The CJEU followed the principles set out in its 2019 decision Cofemel (C-638/17) and confirmed that in order to enjoy copyright protection, a “work” must meet two specific requirements: (i) it has to embody an original subject matter that reflects the personality of its author, as an expression of their free and creative choices, and (ii) the existence of a subject matter must be identifiable with precision and objectivity.

The CJEU pointed out that if the shape of a product is solely dictated by its technical function it cannot be eligible for copyright protection, as in that case there would be clearly no room for a designer’s creative freedom.

The CJEU also confirmed that originality should not be assessed with regard to the idea per se (such as the concept of a folding bicycle), but rather to its expression. The CJEU confirmed that it is a well-established principle that ideas cannot be protected under copyright law. Therefore, reference must be made to the specific combination of the elements of a subject matter in order to assess whether they are dictated solely by the technical function.

The CJEU ruled that, in order to conclude that a design product is not entirely dictated by technical constraints, it needs to be demonstrated that the author has expressed their creative ability in an original manner, designing a product that results in an actual reflection of their personality. In relation to functional designs the assessment must be made as to whether the design has been dictated by technical considerations, rules or other constraints which have left no room for creative freedom or room so limited that the idea and its expression become indistinguishable. If so then the design will not be original and will not qualify for copyright protection.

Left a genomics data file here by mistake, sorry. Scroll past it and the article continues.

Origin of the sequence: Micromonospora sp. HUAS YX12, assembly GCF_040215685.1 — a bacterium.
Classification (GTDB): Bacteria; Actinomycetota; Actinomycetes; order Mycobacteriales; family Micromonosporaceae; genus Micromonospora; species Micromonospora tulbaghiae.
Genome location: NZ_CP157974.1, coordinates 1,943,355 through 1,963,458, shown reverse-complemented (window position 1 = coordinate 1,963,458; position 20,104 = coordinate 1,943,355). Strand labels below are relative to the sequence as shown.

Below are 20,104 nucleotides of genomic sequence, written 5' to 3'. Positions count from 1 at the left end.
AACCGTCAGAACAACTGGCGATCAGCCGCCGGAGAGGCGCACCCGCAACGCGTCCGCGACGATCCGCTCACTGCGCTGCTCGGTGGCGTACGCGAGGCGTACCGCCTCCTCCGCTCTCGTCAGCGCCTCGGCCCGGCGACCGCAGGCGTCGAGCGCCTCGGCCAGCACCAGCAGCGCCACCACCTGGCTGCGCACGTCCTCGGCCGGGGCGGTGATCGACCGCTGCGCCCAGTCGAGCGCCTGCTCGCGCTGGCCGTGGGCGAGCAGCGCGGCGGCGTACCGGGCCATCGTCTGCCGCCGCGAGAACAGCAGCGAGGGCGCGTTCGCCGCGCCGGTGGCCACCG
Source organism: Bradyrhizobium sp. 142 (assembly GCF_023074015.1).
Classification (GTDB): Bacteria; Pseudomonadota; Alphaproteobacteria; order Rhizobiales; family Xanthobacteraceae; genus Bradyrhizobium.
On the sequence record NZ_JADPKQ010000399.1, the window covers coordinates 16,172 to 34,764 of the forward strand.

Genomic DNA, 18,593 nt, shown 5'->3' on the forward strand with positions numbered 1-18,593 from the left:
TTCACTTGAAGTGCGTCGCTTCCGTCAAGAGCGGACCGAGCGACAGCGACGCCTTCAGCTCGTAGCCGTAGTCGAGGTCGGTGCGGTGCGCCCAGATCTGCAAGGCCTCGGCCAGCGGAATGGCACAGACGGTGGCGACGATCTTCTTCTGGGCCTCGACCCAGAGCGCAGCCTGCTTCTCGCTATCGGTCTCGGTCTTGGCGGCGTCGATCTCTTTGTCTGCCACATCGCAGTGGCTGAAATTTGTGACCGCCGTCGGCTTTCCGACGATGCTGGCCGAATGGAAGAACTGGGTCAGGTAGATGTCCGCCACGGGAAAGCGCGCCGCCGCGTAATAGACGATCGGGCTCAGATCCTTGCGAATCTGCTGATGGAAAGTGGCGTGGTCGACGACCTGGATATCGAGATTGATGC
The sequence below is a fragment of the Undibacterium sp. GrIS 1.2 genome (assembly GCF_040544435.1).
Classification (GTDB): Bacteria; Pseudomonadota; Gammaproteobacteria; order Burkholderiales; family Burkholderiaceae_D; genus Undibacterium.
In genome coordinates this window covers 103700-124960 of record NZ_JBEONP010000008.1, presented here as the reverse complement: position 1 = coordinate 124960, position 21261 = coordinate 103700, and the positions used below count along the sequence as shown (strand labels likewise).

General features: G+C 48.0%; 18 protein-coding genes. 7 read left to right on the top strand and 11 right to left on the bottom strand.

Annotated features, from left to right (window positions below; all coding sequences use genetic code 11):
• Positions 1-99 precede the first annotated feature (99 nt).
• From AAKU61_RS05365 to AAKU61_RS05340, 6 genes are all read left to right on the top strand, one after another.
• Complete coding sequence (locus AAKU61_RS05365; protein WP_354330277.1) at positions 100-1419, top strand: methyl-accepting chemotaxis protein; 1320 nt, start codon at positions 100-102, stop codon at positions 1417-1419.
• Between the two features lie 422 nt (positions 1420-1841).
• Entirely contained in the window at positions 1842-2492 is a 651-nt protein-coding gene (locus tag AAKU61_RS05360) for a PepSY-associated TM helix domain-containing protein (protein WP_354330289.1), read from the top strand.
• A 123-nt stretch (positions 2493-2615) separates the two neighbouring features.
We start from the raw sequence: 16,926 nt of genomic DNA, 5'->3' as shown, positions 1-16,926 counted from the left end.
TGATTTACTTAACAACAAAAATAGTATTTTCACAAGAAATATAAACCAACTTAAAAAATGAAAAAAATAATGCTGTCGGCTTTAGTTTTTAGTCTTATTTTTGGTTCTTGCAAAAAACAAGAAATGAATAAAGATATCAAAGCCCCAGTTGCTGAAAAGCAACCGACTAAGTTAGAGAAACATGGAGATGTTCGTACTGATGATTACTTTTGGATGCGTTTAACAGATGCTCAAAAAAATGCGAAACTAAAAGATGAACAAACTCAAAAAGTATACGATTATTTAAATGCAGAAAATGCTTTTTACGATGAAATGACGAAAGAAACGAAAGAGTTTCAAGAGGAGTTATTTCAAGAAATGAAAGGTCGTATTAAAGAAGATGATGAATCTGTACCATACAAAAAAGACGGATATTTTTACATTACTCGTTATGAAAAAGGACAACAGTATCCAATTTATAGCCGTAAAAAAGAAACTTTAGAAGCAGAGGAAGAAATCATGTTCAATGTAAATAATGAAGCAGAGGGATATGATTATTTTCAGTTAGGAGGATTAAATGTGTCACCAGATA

In this regard, the existence of other possible shapes that would achieve the same technical result – which the Brompton design owner had claimed as one of the grounds for their bike’s originality – would demonstrate that there is a possibility of choice, however it would not be decisive in assessing whether the product reflects its creator’s personality.

Similarly, the existence of an expired patent on that product, could be a factor that could help in determining what was taken into account by the designer in choosing the shape of the product, but it is not decisive to establish that the specific shape is necessary to achieve that technical results.